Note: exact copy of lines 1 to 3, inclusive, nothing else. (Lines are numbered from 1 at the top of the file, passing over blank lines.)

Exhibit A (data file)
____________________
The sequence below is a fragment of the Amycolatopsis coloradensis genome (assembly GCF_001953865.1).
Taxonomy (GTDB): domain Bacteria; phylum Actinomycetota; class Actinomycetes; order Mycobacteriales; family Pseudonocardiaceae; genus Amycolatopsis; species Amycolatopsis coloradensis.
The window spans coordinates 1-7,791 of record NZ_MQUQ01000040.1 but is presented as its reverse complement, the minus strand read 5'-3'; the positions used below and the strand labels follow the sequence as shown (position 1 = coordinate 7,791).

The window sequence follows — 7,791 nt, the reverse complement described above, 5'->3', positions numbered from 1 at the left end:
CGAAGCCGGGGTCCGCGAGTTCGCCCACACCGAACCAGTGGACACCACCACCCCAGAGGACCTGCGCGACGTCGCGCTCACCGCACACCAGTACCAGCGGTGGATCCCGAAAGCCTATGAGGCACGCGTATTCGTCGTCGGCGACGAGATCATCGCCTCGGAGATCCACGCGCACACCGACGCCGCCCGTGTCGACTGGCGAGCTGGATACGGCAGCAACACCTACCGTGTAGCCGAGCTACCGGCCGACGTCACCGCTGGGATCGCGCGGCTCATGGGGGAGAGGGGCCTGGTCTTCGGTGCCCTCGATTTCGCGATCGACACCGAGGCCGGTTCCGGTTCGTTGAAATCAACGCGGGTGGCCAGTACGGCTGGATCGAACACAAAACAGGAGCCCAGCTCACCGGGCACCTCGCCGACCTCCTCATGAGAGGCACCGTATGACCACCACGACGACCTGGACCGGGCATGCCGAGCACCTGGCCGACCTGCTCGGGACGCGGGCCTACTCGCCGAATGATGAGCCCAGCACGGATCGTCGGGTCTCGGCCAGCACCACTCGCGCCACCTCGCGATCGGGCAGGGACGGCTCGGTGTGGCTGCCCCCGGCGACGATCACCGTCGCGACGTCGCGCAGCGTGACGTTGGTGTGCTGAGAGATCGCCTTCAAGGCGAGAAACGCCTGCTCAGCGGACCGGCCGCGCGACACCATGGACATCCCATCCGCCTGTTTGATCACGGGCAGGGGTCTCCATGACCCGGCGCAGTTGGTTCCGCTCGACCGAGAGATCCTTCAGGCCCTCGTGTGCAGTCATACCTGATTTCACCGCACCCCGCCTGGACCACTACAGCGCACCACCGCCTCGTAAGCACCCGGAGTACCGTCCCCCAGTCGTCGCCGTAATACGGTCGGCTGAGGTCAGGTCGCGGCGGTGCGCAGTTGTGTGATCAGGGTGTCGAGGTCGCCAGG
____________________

The sequence below is a fragment of the Amycolatopsis coloradensis genome (assembly GCF_001953865.1).
Taxonomy (GTDB): domain Bacteria; phylum Actinomycetota; class Actinomycetes; order Mycobacteriales; family Pseudonocardiaceae; genus Amycolatopsis; species Amycolatopsis coloradensis.
The window spans coordinates 1-7,791 of record NZ_MQUQ01000040.1 but is presented as its reverse complement, the minus strand read 5'-3'; the positions used below and the strand labels follow the sequence as shown (position 1 = coordinate 7,791).